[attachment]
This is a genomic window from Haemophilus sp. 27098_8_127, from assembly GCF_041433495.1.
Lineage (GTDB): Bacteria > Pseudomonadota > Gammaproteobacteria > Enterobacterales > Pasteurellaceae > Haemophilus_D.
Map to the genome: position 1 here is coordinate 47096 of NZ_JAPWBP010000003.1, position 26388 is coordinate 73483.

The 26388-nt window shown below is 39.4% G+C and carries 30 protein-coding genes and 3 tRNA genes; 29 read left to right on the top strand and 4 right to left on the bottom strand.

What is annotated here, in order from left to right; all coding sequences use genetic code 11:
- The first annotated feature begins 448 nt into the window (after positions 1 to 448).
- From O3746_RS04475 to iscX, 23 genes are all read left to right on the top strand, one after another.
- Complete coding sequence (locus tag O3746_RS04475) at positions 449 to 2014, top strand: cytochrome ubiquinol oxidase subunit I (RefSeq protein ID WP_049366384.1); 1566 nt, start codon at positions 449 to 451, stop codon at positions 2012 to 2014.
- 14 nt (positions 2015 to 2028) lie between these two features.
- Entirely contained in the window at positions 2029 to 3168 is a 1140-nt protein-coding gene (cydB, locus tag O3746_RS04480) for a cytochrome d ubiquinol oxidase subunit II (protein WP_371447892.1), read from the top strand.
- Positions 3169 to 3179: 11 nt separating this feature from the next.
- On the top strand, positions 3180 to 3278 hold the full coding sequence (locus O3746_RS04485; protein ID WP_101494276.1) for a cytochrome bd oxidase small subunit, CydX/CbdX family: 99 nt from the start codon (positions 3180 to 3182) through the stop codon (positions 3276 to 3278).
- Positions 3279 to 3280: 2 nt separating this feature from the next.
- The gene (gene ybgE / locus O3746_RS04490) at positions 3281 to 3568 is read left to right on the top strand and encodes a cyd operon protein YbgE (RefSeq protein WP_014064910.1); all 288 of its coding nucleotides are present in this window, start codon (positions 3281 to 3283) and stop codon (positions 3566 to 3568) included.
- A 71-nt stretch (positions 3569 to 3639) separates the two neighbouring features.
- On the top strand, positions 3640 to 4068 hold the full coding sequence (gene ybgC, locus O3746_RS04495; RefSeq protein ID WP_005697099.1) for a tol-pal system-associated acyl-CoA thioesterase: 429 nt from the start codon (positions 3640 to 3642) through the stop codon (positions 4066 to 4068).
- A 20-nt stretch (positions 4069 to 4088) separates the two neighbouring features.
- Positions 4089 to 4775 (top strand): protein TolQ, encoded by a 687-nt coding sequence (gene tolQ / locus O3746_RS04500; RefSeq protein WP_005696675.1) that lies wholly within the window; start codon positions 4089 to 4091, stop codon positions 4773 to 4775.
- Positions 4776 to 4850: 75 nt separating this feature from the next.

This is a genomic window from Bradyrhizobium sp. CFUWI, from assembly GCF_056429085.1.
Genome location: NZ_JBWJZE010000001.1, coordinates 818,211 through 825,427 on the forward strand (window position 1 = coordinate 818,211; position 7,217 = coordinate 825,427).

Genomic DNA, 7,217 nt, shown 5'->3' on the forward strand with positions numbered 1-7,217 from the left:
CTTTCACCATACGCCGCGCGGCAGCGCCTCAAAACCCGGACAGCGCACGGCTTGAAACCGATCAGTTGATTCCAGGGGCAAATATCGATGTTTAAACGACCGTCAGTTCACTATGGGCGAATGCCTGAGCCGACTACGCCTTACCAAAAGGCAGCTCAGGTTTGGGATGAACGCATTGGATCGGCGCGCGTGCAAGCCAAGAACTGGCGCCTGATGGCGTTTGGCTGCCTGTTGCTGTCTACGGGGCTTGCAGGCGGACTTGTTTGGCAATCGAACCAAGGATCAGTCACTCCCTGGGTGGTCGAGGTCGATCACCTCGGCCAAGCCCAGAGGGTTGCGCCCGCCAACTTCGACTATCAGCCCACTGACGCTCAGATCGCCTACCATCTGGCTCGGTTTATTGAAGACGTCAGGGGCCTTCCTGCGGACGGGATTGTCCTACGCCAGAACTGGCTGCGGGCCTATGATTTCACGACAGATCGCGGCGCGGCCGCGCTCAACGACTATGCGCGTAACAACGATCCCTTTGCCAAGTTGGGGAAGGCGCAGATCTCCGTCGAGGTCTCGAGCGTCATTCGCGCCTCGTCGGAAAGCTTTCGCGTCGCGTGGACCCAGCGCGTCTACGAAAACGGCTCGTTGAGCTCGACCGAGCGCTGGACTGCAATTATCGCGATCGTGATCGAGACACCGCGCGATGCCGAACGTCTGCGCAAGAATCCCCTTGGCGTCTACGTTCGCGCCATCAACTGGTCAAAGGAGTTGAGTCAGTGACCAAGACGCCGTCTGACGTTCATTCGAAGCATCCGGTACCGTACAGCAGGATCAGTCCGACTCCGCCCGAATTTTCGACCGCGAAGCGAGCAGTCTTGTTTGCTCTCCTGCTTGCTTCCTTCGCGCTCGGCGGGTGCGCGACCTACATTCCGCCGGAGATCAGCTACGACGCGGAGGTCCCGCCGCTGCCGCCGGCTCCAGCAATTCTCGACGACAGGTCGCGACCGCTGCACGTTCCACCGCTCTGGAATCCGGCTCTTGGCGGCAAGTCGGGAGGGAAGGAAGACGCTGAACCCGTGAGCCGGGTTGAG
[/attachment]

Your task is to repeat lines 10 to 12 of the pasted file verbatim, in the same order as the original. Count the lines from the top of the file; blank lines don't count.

- Entirely contained in the window at positions 2029 to 3168 is a 1140-nt protein-coding gene (cydB, locus tag O3746_RS04480) for a cytochrome d ubiquinol oxidase subunit II (protein WP_371447892.1), read from the top strand.
- Positions 3169 to 3179: 11 nt separating this feature from the next.
- On the top strand, positions 3180 to 3278 hold the full coding sequence (locus O3746_RS04485; protein ID WP_101494276.1) for a cytochrome bd oxidase small subunit, CydX/CbdX family: 99 nt from the start codon (positions 3180 to 3182) through the stop codon (positions 3276 to 3278).